The electronics ban for US-bound flights officially went into effect for many airlines yesterday, March 25, 2017. Over the past several days we’ve learned how airlines will be dealing with the ban, including Emirates, Etihad, and Turkish.
Based on their policies, Emirates and Turkish seem to be doing the best job, as they’re allowing passengers to check their electronics at the gate for their US-bound flights, in order to minimize the disruption. This way people don’t have to check their electronics at their point of origin, and can also use electronics at the airport before boarding starts.
So while the policies of Emirates and Turkish sound good in theory (well, at least as good as something like this is going to get), how did it work in practice at the airport?
Based on what I’ve seen online and heard from readers, it seems like this situation is being handled about as well as it can be, at least for Emirates and Turkish.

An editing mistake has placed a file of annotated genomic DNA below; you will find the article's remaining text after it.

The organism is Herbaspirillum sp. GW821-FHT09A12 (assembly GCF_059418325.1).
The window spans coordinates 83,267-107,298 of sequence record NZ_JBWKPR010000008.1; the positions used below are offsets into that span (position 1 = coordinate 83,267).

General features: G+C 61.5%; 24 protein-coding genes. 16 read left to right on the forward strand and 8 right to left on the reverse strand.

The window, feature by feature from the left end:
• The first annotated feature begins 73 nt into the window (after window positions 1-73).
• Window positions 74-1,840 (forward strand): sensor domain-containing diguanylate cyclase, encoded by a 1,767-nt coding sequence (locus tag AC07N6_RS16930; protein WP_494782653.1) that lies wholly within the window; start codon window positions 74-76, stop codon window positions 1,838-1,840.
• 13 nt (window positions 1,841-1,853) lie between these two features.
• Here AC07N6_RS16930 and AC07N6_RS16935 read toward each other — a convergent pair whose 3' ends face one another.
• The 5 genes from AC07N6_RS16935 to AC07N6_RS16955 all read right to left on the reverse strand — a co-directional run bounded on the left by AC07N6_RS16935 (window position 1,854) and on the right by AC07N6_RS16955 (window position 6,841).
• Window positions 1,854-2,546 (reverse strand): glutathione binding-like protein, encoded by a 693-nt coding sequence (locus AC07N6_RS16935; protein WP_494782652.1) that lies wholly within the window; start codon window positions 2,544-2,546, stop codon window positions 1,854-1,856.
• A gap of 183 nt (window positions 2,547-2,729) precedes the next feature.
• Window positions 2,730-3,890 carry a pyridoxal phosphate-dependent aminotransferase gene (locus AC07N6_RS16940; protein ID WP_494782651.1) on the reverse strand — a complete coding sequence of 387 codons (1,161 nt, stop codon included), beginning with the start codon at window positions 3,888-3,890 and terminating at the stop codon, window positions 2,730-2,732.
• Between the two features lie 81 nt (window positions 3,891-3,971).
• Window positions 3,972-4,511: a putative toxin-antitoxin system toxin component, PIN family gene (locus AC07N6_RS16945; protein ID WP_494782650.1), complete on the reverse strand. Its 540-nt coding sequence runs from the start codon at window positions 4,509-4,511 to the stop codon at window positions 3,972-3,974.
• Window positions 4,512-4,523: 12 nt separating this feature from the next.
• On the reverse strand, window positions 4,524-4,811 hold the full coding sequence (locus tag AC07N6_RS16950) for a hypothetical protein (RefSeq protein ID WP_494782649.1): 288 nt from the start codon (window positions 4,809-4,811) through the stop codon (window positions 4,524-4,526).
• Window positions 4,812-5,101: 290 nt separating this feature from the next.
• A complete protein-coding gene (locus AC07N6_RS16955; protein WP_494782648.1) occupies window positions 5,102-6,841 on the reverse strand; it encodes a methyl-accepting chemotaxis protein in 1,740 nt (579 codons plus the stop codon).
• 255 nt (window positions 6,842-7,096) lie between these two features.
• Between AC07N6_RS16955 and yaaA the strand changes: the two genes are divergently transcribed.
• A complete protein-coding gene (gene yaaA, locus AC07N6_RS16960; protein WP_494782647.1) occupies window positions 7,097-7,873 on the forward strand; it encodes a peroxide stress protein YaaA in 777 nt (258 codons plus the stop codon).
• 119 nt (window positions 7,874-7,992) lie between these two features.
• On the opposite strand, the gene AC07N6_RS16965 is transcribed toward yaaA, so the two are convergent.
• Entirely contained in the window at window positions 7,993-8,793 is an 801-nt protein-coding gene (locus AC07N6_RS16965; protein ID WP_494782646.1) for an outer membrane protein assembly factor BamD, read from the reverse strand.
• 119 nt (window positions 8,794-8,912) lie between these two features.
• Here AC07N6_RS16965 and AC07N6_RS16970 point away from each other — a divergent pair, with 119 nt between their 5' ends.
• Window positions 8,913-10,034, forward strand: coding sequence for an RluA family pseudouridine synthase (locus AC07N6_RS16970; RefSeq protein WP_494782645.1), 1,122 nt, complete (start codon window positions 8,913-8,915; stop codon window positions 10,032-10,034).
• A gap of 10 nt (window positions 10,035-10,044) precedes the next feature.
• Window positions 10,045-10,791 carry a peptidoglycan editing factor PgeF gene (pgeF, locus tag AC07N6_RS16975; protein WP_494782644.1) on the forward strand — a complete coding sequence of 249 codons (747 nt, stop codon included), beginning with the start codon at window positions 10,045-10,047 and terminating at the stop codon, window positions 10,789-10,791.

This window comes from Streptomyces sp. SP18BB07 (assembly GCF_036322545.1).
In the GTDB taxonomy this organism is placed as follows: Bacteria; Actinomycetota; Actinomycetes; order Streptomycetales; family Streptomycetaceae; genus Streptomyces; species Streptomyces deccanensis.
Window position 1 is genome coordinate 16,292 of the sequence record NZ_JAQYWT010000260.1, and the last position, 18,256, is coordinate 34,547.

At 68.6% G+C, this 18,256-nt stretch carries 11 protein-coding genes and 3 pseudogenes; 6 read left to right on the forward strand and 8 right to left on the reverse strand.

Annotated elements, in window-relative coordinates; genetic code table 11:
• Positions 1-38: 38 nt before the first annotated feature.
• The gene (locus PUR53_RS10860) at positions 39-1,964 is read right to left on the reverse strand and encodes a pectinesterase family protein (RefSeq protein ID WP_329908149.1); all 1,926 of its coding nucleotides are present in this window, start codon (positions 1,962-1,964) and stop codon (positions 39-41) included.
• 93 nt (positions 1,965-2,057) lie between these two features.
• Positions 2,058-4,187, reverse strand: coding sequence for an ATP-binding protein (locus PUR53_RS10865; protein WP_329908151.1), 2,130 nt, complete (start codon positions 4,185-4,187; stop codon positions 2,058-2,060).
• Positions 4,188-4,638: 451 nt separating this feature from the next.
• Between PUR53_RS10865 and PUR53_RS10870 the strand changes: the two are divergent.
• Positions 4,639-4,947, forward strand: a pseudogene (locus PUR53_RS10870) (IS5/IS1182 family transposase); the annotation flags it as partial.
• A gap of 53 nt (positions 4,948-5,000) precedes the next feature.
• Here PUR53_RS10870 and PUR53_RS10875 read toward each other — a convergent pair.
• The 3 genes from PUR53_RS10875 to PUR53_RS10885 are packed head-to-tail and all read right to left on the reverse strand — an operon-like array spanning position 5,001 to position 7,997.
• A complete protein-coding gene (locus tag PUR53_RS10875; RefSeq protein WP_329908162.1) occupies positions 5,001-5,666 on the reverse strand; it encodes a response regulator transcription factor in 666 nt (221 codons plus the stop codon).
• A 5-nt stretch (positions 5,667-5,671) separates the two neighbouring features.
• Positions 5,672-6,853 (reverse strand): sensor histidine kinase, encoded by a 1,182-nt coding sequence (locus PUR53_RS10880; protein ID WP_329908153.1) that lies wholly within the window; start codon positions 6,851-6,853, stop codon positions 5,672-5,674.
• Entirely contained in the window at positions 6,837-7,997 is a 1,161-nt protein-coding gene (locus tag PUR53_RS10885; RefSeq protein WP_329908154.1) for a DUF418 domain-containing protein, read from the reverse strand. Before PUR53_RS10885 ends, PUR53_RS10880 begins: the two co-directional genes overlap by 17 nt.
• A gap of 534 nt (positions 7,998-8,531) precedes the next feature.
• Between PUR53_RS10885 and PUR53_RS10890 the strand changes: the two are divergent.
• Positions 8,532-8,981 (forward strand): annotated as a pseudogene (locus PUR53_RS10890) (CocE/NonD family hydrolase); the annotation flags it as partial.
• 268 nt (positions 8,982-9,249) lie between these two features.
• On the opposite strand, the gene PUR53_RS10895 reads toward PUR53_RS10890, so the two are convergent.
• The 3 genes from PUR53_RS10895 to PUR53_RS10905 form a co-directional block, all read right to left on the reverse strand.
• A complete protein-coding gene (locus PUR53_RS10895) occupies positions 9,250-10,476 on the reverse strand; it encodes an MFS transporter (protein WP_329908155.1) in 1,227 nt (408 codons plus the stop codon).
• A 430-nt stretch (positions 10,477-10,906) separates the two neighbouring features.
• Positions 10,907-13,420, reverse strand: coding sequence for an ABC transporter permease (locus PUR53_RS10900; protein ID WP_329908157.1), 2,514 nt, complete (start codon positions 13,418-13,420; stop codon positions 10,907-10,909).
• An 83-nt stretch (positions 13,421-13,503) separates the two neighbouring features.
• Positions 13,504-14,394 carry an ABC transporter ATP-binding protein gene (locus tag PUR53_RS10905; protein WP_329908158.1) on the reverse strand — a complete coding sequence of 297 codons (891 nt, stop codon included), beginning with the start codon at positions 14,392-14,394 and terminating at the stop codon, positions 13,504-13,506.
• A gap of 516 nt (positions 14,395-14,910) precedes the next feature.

The way it seems to work is that US departure gates are partitioned off (this was already the case at many airports), and then each passenger undergoes an intensive screening when entering the gate area, including a pat down and a search of their belongings.
Some pictures have emerged of how this is being handled at gates. Below is a picture shared by a Twitter user of Emirates staff carefully packaging electronics.
I’m impressed by Emirates’ system — each person’s belongings are packaged individually with bubble wrap. Then all the boxes are kept in the same area, and seem to be monitored carefully. I actually have some faith in the system here. It makes me feel better about the risk of damage or theft, though of course still doesn’t solve the issue of having to be separated from your electronics.
— صحيفة البيان (@AlBayanNews) March 25, 2017
Turkish also seems to have a pretty decent system in place. They have rolling cases with three compartments. The downside is that you don’t have the same private packaging as on Emirates. At the same time, the case itself looks sturdier than the ones Emirates use.
— starflyergold (@starflyergold) March 25, 2017
While this whole electronics ban isn’t ideal, I’m at least impressed by how some airlines are handling it. While I’ll certainly avoid airlines impacted by the ban due to the inconvenience of being separated from your electronics, I wouldn’t feel uncomfortable checking electronics with one of these airlines… at least not Emirates or Turkish.
What a logistical pain this must be for airlines to deal with.
Has anyone had firsthand experience with the electronics ban yet?